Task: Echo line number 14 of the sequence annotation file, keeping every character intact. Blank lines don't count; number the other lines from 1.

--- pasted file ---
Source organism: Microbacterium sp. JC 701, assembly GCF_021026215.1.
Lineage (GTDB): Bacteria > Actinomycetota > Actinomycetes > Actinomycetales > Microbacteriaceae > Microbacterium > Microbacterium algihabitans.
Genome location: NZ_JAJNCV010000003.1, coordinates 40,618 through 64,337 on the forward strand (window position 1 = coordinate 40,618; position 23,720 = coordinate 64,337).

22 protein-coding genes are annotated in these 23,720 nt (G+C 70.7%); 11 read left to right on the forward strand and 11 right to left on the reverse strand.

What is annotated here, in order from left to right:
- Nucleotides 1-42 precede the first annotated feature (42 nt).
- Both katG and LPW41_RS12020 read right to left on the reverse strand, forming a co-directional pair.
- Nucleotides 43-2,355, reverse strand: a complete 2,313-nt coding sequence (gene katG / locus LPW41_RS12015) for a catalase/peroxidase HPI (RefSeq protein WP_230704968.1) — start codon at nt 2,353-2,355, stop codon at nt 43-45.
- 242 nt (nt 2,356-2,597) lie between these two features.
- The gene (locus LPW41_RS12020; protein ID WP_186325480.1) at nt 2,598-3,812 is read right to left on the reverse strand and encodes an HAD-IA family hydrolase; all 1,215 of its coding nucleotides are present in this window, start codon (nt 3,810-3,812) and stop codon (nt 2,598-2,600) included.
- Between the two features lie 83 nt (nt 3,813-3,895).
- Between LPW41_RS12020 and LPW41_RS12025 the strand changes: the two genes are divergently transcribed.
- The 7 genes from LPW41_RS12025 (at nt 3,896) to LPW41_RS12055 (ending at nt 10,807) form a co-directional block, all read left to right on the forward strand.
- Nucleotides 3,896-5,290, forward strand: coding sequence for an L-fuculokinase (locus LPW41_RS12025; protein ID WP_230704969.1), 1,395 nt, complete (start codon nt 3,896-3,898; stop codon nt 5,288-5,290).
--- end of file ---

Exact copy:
- Nucleotides 3,896-5,290, forward strand: coding sequence for an L-fuculokinase (locus LPW41_RS12025; protein ID WP_230704969.1), 1,395 nt, complete (start codon nt 3,896-3,898; stop codon nt 5,288-5,290).